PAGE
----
Athlete’s foot a skin disease and it is a fungal infection usually between the toes. Athlete foot is also called tinea pedis. The condition easily spreads in public places such as communal showers, locker rooms and fitness centers. Although athlete’s foot occurs mostly among teen and young adult guys, kids and women can get it, too. People with sweaty or damp feet are at risk. Walking barefoot where others also walk barefoot is one way the fungus can get on your feet in the first place. Fungus can be spread from person to person by contact with these objects. However, without proper growing conditions (a warm, moist environment), the fungus will not infect the skin. Up to 70% of the population will have athletes foot at some time during their lives. That’s why your mom or dad might say to wear your sandals when you’re showering in a public shower.
Several fungus varieties cause athlete’s foot, and sometimes more than one is present at the same time. The condition may be complicated by a secondary infection with bacteria which take advantage of the damaged skin. Symptoms of Athlete foot include itching and burning feet. The skin frequently peels and, in particularly severe cases, there may be some cracking, pain and bleeding as well.Bacteria fungus can also invade the skin. These bacteria can cause a bad smell. Bacterial infection of the skin and resulting inflammation is known as cellulitis. This is especially likely to occur in the elderly.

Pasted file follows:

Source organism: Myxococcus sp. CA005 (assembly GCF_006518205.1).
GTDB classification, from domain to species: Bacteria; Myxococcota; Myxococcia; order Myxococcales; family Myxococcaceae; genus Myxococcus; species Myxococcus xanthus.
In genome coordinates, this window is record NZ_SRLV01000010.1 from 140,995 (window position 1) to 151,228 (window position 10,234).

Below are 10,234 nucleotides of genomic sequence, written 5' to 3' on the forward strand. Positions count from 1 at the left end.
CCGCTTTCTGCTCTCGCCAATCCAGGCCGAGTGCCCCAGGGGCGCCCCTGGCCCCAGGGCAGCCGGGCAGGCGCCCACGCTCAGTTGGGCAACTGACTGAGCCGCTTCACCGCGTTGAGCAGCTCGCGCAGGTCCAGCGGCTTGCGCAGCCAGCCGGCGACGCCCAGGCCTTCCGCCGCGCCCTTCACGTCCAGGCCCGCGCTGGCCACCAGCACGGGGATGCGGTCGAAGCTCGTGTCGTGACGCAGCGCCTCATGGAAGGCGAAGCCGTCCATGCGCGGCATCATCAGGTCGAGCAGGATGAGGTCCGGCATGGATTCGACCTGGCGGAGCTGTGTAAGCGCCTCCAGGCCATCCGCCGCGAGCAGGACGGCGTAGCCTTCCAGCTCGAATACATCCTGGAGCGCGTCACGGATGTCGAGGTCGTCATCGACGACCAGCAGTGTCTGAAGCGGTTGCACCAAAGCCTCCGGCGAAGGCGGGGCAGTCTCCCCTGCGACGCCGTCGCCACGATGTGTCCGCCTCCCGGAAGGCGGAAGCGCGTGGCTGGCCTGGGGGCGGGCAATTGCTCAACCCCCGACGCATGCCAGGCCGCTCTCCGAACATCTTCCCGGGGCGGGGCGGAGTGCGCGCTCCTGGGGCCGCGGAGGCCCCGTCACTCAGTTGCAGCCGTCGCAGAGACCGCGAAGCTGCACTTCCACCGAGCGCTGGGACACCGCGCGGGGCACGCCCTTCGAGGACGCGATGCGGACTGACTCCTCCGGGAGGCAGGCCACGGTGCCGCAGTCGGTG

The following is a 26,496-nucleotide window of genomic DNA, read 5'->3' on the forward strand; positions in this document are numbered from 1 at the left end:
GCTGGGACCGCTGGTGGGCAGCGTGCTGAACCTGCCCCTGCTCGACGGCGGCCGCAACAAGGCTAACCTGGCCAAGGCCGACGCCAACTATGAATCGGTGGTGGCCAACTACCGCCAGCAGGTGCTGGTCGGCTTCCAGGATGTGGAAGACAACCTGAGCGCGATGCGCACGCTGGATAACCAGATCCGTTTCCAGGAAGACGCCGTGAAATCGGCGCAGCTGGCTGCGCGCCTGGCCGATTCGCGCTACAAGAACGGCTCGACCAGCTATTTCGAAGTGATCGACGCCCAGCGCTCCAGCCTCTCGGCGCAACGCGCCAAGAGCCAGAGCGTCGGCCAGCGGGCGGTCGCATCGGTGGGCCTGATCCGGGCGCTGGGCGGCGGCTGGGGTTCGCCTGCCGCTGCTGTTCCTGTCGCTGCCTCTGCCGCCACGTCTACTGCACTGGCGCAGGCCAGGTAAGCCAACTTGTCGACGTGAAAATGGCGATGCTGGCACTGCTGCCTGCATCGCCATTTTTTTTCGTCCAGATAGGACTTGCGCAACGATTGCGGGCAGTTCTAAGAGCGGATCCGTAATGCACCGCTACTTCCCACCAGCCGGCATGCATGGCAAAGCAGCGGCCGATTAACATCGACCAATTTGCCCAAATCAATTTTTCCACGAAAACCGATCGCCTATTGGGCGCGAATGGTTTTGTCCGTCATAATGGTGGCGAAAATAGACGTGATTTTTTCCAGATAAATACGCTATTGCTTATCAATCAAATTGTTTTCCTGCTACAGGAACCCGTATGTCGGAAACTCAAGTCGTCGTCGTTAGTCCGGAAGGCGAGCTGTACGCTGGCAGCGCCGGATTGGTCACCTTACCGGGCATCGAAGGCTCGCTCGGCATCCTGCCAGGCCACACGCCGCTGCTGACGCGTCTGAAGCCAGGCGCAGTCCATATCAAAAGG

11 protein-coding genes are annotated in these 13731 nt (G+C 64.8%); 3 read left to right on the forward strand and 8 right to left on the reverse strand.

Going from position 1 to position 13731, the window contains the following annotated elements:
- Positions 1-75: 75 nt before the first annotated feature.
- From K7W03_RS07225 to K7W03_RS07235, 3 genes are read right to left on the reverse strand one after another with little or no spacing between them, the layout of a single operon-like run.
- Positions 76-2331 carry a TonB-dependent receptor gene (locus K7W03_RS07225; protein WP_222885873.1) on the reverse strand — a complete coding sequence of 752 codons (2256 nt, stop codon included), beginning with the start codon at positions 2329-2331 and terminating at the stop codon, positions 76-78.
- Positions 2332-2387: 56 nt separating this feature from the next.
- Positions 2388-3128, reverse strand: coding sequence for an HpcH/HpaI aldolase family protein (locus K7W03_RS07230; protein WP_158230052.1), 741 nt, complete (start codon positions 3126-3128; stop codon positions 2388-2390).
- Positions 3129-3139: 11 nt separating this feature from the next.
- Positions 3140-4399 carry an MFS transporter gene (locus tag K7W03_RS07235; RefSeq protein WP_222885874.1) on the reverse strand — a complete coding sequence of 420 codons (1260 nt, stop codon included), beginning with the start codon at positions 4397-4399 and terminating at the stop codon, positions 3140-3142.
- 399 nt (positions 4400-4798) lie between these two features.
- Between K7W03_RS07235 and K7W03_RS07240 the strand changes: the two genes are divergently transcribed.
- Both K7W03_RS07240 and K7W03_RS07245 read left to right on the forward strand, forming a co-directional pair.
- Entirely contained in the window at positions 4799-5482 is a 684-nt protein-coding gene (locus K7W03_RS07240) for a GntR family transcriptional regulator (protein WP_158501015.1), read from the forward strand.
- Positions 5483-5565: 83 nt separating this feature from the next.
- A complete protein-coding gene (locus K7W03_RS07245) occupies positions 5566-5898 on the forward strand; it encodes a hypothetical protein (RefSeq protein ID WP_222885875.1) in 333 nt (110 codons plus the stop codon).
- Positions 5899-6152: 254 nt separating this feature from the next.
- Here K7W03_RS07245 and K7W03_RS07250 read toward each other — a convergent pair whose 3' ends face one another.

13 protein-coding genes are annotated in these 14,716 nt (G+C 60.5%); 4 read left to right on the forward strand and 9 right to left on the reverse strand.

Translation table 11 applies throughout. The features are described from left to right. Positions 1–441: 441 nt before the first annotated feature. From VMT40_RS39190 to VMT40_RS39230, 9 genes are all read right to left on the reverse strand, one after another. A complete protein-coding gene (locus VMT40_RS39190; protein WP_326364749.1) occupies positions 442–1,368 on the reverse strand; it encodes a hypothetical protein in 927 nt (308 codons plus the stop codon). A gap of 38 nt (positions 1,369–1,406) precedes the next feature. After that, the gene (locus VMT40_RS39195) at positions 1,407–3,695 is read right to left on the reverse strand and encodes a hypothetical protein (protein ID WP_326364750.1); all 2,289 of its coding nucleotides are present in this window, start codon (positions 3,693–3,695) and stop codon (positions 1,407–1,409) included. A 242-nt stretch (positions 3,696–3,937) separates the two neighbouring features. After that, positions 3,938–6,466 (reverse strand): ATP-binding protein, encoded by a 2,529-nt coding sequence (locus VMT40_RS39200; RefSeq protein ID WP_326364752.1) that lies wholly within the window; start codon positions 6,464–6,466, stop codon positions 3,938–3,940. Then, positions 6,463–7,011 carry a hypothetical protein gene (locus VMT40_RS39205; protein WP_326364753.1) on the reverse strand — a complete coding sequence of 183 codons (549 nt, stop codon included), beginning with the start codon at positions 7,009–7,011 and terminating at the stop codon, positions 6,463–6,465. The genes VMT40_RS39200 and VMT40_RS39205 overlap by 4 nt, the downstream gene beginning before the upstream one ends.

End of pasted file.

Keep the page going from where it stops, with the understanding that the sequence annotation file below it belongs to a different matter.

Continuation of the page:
Causes of Athlete’s Foot
Athlete’s foot is a skin fungal infection. The most common fungi causing tinea pedis are Trichophyton rubrum and T. mentagrophytes. Fungal infections of the skin are called dermatophytosis. Dermatophytes may be spread from other humans (anthropophilic), animals (zoophilic) or may come from the soil (geophilic). Anthropophillic dermatophytes are restricted to human hosts and produce a mild, chronic inflammation. Zoophilic organisms are found primarily in animals and cause marked inflammatory reactions in humans.
Symptoms of Athlete’s Foot
Treatment of Athlete’s Foot
Fungus thrives in a moist warm environment keeping the feet dry and cool can cure the infection. It is recommended to wear open sandals, or even better barefoot as much as possible. It is important to keep your feet clean and dry. Wear clean absorbent socks made of natural fibers, such as cotton, and change them during the day. Spray your shoes with a disinfectant and set them in out in the sun to help kill germs and Don’t share towels or footwear. Many medications are available including miconazole and clotrimazole.